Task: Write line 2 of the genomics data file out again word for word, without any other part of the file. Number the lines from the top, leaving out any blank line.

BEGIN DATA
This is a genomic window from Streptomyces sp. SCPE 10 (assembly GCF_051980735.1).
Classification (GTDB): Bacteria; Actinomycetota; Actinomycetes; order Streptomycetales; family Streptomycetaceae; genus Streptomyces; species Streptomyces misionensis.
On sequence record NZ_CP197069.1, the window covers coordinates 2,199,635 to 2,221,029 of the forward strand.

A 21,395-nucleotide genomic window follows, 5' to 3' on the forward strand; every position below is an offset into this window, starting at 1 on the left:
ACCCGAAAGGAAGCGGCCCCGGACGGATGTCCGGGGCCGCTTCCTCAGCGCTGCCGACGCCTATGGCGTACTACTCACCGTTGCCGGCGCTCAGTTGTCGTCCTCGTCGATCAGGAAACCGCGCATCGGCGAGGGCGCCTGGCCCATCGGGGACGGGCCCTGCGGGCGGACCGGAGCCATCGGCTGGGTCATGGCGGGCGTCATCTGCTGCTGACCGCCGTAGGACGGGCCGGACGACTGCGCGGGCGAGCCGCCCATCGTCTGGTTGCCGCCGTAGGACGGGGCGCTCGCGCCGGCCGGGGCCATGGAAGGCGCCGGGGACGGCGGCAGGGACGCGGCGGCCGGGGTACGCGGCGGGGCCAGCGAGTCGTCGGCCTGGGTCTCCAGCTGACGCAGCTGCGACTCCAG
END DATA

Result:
Classification (GTDB): Bacteria; Actinomycetota; Actinomycetes; order Streptomycetales; family Streptomycetaceae; genus Streptomyces; species Streptomyces misionensis.